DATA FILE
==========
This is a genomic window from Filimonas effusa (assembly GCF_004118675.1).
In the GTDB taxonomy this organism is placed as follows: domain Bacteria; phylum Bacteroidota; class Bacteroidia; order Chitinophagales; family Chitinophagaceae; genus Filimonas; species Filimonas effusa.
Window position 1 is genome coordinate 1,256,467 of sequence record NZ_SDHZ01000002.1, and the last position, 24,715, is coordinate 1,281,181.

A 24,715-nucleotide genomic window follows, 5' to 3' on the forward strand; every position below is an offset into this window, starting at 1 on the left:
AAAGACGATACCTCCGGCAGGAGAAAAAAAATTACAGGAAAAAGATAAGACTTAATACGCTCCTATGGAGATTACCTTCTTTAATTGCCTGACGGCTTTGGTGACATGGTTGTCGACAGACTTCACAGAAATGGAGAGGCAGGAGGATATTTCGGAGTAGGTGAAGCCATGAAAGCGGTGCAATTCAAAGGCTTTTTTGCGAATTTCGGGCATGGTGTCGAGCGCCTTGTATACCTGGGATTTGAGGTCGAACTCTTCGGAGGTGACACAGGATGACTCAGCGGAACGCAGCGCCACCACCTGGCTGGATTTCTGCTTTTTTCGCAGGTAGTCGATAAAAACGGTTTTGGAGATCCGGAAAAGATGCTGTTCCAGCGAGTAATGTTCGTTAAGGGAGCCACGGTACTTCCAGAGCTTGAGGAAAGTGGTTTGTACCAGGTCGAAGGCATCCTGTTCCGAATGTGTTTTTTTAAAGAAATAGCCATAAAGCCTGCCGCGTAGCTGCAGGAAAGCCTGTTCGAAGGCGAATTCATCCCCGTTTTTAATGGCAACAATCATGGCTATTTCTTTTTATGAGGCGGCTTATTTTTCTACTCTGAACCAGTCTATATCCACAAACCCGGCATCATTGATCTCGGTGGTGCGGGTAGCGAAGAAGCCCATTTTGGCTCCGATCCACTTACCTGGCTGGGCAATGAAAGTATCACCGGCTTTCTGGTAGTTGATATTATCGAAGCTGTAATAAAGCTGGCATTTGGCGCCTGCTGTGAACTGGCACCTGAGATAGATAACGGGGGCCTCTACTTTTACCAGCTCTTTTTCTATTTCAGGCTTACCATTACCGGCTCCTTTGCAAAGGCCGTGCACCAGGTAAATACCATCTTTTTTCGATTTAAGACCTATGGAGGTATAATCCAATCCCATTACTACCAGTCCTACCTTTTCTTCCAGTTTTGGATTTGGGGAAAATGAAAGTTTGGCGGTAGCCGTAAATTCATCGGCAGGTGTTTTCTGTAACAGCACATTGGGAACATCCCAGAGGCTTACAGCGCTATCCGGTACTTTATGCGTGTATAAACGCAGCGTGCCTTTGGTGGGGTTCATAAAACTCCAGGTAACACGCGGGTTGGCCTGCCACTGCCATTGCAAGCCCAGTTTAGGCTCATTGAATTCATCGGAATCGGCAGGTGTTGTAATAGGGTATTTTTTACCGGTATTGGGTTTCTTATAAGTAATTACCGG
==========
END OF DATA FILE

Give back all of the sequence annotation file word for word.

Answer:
This is a genomic window from Filimonas effusa (assembly GCF_004118675.1).
In the GTDB taxonomy this organism is placed as follows: domain Bacteria; phylum Bacteroidota; class Bacteroidia; order Chitinophagales; family Chitinophagaceae; genus Filimonas; species Filimonas effusa.
Window position 1 is genome coordinate 1,256,467 of sequence record NZ_SDHZ01000002.1, and the last position, 24,715, is coordinate 1,281,181.

A 24,715-nucleotide genomic window follows, 5' to 3' on the forward strand; every position below is an offset into this window, starting at 1 on the left:
AAAGACGATACCTCCGGCAGGAGAAAAAAAATTACAGGAAAAAGATAAGACTTAATACGCTCCTATGGAGATTACCTTCTTTAATTGCCTGACGGCTTTGGTGACATGGTTGTCGACAGACTTCACAGAAATGGAGAGGCAGGAGGATATTTCGGAGTAGGTGAAGCCATGAAAGCGGTGCAATTCAAAGGCTTTTTTGCGAATTTCGGGCATGGTGTCGAGCGCCTTGTATACCTGGGATTTGAGGTCGAACTCTTCGGAGGTGACACAGGATGACTCAGCGGAACGCAGCGCCACCACCTGGCTGGATTTCTGCTTTTTTCGCAGGTAGTCGATAAAAACGGTTTTGGAGATCCGGAAAAGATGCTGTTCCAGCGAGTAATGTTCGTTAAGGGAGCCACGGTACTTCCAGAGCTTGAGGAAAGTGGTTTGTACCAGGTCGAAGGCATCCTGTTCCGAATGTGTTTTTTTAAAGAAATAGCCATAAAGCCTGCCGCGTAGCTGCAGGAAAGCCTGTTCGAAGGCGAATTCATCCCCGTTTTTAATGGCAACAATCATGGCTATTTCTTTTTATGAGGCGGCTTATTTTTCTACTCTGAACCAGTCTATATCCACAAACCCGGCATCATTGATCTCGGTGGTGCGGGTAGCGAAGAAGCCCATTTTGGCTCCGATCCACTTACCTGGCTGGGCAATGAAAGTATCACCGGCTTTCTGGTAGTTGATATTATCGAAGCTGTAATAAAGCTGGCATTTGGCGCCTGCTGTGAACTGGCACCTGAGATAGATAACGGGGGCCTCTACTTTTACCAGCTCTTTTTCTATTTCAGGCTTACCATTACCGGCTCCTTTGCAAAGGCCGTGCACCAGGTAAATACCATCTTTTTTCGATTTAAGACCTATGGAGGTATAATCCAATCCCATTACTACCAGTCCTACCTTTTCTTCCAGTTTTGGATTTGGGGAAAATGAAAGTTTGGCGGTAGCCGTAAATTCATCGGCAGGTGTTTTCTGTAACAGCACATTGGGAACATCCCAGAGGCTTACAGCGCTATCCGGTACTTTATGCGTGTATAAACGCAGCGTGCCTTTGGTGGGGTTCATAAAACTCCAGGTAACACGCGGGTTGGCCTGCCACTGCCATTGCAAGCCCAGTTTAGGCTCATTGAATTCATCGGAATCGGCAGGTGTTGTAATAGGGTATTTTTTACCGGTATTGGGTTTCTTATAAGTAATTACCGG